3. Carroll and Frakt make the observation that innovation in health care tends to be at the margin, an example being a (very expensive) drug that might add a year or less to a terminally ill patient (my example not theirs) – the macabre television commercial for a new cancer drug with the jingle “tomorrow, tomorrow, tomorrow”, the promise being a few more tomorrows for patients who take the drug. Of course, such expensive drugs aren’t equally available to all. In an earlier thread today I made the point that, while everyone is waiting for the next big innovation (flying cars and spaceships to Mars), in the real world it’s the sum of the marginal (mini) innovations that add up to the big innovation from which economic growth flows. Whether I’m right is debatable (I’m merely repeating what economists have concluded), but in health care it’s much the same: everyone is waiting for the next big innovation, such as a (non-existent) “cure” for cancer, while in the real world it’s marginal (mini) innovations that broaden the delivery of life-saving and lie-prolonging drugs and treatment that have the greatest impact.

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22 Art Deco October 11, 2017 at 1:01 pm

#6: What’s interesting is that people’s responses are influenced by the position of the People’s Party. This rather affluent region of Spain rejects the starboard party by 10-1 margins. In Scotland, a mildly affluent region, the starboard party is rejected by more than 3/4 of the electorate. In Greater London, the most affluent part of the UK, 70% of the population lives in Labour boroughs. In the United States, the most affluent commuter belts – the Bay Area, Washington, New York, Boston, give a huge advantage to the Democratic Party.

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23 A Truth Seeker October 11, 2017 at 1:22 pm

As famous Chinese Communist leader Chairman Mao Zedong pointed out, the cities are surrounded from the countryside.

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24 charlie October 11, 2017 at 2:17 pm

The Ghost of Manuel Fraga is hovering over Catalonia.

What is more interesting is the rest of spain — if elections were called we could expect a PP majority, but I suspect that PSOE would be forced into third position.

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25 Art Deco October 11, 2017 at 2:59 pm

The Ghost of Manuel Fraga is hovering over Catalonia.

He was a cabinet minister in the latter third of the Franco regime; his portfolio included public relations and tourism. That would be of special interest in Catalonia just why?

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26 Charlie October 11, 2017 at 3:47 pm

Fragra was the founder of PP.

Elsewhere in Spain, I don’t see the ghosts of Franco. Zapo tried a few years back, the blowback (and the nationality issue) was enough to give Rajoy the office.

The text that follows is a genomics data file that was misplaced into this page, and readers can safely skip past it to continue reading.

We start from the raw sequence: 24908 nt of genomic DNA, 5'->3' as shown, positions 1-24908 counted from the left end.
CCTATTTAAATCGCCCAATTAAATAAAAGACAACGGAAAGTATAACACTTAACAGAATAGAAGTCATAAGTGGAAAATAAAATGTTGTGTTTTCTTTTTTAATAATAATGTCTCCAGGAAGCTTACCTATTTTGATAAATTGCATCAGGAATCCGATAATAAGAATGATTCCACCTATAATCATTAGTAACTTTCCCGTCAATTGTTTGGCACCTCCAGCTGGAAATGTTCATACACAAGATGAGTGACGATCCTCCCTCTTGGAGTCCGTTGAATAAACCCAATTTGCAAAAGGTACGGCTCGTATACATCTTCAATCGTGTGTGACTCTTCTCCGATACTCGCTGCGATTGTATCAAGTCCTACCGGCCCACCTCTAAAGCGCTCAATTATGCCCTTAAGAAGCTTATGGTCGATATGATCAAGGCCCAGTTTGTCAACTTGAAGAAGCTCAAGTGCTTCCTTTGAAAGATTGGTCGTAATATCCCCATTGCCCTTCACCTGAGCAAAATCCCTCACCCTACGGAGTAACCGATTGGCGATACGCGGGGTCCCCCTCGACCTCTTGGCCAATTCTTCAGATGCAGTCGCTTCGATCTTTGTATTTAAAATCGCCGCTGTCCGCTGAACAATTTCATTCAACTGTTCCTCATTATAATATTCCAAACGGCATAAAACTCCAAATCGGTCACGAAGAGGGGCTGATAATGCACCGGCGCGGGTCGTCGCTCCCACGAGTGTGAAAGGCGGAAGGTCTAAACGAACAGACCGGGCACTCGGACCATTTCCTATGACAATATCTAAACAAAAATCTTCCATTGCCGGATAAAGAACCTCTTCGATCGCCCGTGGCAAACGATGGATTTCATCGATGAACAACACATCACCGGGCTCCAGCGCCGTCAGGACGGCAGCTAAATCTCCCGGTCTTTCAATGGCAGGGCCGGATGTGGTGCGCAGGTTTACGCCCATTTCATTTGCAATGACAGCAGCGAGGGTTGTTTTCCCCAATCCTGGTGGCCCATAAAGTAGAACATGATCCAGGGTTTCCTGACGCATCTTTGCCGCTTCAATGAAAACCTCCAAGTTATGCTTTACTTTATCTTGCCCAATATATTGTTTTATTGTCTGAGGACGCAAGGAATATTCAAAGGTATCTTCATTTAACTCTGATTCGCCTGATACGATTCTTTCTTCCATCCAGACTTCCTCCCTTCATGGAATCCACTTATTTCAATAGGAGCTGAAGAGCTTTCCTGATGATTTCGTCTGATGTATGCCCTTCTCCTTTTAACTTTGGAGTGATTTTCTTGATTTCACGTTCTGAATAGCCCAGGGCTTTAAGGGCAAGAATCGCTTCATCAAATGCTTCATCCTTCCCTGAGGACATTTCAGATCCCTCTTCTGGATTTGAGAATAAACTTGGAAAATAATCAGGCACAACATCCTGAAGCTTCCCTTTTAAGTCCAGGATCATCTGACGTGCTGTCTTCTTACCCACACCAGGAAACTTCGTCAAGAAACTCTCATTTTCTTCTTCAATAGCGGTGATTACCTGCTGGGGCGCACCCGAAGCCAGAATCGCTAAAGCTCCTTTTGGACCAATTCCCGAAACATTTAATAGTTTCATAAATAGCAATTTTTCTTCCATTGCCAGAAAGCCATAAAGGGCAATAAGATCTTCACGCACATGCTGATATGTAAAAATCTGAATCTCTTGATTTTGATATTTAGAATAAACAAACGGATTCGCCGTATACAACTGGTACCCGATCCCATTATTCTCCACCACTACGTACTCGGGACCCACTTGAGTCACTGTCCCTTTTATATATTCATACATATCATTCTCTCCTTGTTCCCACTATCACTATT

But in Catalonia, PP is still considered a fascist party.

PP has many issue; corruption the biggest. Rajoy has many flaws. But only in Catalonia is PP considered fascist.

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27 Hoosier October 11, 2017 at 4:05 pm

Is the PP popular at all in Pais Vasco?

If Rajoy was a true leader, he’d try to meet with the Catalans and figure out a compromise- without having to give into a referendum. But he isn’t and it appears that the PP is just a Spanish nationalist party with little regard for the outer autonomous regions of Spain. Whether he’ll be able to crush them or not remains to be seen.

28 Art Deco October 11, 2017 at 4:15 pm

But in Catalonia, PP is still considered a fascist party.

OK, Catalonia has a lot of meatheads in its electorate.

29 Art Deco October 11, 2017 at 4:16 pm

If Rajoy was a true leader, he’d try to meet with the Catalans and figure out a compromise- w

That’s silly. A compromise is what his interlocutors do not want. They might accept it after having their insteps smashed enough times. You have to run over their feet first.

30 Charlie October 11, 2017 at 5:14 pm

The basque nationalist parties are backing his government; they take away support and it goes.

So yes, EAJ doens’t seeem to be hurting by that partnership.

31 edgar October 11, 2017 at 1:31 pm

#6 A useful reminder of the Washington Post’s truly rotten quality. The piece is based upon one series of polls by one organization that ends back in July. Thank god for wikipedia where we can easily see that the data point the piece hangs on is unrepresentative and that there other multiple polls that are more in agreement on higher levels of support for independence: https://en.wikipedia.org/wiki/Catalan_independence_referendum,_2017#Opinion_polls

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32 The Other Jim October 11, 2017 at 2:19 pm

File alongside “Brexit will obviously be rejected” and “Trump will obviously not get even 200 electoral votes.”

Let’s hear it for WaPo polling, ladies and gentlemen!

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33 A Truth Seeker October 11, 2017 at 1:46 pm

The Washington Post is a lapdog of the CIA and the Department of State.